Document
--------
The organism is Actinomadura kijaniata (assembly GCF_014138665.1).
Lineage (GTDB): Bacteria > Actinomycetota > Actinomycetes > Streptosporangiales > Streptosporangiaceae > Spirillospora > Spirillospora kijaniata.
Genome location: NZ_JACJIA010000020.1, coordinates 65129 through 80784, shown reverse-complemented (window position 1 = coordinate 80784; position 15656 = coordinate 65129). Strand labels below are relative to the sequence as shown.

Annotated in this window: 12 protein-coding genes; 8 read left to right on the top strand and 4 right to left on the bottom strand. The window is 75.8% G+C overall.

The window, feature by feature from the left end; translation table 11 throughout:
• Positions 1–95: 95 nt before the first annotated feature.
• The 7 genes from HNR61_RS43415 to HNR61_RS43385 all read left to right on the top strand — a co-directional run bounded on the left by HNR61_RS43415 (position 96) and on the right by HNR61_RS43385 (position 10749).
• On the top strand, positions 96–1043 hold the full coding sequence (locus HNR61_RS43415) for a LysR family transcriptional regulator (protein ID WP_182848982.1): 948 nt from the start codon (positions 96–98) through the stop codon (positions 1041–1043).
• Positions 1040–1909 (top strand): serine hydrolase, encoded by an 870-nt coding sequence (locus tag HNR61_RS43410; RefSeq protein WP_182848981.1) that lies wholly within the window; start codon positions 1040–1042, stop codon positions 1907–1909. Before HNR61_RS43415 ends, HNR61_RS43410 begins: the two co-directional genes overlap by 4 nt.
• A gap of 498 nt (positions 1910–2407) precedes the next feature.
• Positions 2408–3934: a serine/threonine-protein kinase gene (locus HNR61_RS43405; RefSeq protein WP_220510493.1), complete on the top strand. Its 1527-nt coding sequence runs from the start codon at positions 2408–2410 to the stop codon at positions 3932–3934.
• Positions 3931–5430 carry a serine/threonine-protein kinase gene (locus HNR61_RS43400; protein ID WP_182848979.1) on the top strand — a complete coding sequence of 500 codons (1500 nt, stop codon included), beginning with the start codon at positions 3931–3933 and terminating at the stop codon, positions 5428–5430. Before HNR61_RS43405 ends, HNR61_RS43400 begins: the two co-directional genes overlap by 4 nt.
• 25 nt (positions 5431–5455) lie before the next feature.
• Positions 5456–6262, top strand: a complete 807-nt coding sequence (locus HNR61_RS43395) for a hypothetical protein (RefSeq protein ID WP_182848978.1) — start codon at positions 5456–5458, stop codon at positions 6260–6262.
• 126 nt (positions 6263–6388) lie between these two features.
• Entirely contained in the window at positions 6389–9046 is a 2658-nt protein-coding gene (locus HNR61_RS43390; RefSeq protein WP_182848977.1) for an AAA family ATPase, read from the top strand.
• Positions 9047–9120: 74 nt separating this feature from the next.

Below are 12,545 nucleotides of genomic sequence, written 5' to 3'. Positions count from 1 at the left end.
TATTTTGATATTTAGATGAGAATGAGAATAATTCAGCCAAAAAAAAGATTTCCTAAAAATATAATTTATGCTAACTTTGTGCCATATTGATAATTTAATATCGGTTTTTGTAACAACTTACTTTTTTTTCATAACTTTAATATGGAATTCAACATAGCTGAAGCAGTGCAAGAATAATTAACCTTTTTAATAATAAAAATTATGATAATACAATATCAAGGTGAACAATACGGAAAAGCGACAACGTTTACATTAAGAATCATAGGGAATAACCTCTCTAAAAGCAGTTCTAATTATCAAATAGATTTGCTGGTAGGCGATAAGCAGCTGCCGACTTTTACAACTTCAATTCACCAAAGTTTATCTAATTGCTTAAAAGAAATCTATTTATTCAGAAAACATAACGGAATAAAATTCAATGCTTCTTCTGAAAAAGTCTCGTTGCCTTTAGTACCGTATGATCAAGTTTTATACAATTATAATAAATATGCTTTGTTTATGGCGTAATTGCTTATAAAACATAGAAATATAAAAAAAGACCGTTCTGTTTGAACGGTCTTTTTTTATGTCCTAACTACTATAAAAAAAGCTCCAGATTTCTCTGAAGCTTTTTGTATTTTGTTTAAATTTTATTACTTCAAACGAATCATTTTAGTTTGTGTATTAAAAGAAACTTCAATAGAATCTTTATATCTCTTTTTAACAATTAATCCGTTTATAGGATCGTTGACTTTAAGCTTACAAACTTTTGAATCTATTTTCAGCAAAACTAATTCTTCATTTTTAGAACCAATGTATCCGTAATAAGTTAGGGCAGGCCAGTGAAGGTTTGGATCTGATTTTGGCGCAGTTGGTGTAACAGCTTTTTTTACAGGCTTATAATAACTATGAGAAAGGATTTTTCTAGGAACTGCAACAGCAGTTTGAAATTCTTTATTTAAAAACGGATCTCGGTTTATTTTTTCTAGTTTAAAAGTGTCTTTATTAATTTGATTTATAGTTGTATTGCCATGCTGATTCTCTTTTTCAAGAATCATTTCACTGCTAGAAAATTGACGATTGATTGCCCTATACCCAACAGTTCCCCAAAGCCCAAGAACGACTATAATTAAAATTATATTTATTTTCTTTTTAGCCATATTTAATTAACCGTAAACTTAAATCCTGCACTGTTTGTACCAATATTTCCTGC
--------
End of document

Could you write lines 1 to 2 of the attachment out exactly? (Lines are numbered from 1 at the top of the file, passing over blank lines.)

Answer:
The organism is Actinomadura kijaniata (assembly GCF_014138665.1).
Lineage (GTDB): Bacteria > Actinomycetota > Actinomycetes > Streptosporangiales > Streptosporangiaceae > Spirillospora > Spirillospora kijaniata.